Since the early 1990s there has been a global trend towards governmental devolution. However, in Australia, alongside deregulation, public-private partnerships and privatisation, there has been increasing centralisation rather than decentralisation of urban governance. Australian state governments are responsible for the planning, management and much of the funding of the cities, but the Commonwealth government has on occasion asserted much the same role. Disjointed policy and funding priorities between levels of government have compromised metropolitan economies, fairness and the environment.
Australia's Metropolitan Imperative: An Agenda for Governance Reform makes the case that metropolitan governments would promote the economic competitiveness of Australia's cities and enable more effective and democratic planning and management. The contributors explore the global metropolitan 'renaissance', document the history of metropolitan debate in Australia and demonstrate metropolitan governance failures. They then discuss the merits of establishing metropolitan governments, including economic, fiscal, transport, land use, housing and environmental benefits.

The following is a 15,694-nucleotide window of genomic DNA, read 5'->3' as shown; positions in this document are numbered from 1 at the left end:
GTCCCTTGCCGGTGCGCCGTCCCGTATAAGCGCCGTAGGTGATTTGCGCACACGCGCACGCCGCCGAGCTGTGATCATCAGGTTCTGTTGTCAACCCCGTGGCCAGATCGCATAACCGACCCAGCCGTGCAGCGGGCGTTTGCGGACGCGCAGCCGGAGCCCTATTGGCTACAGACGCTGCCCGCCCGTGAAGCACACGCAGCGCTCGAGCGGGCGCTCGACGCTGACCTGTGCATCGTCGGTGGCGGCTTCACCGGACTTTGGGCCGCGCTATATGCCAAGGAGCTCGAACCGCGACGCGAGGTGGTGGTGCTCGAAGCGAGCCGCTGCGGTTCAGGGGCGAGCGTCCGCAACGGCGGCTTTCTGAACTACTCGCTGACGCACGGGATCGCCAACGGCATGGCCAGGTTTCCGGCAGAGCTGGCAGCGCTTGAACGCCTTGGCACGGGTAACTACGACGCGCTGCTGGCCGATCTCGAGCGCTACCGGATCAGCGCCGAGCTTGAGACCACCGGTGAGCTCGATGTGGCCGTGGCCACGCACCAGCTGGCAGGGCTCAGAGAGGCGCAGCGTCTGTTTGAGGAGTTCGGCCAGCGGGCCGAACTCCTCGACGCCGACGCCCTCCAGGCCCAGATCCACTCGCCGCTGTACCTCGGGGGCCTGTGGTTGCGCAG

The book will be a useful resource for those engaged in strategic, transport and land use planning, and a core reference for students and academics of urban governance and government.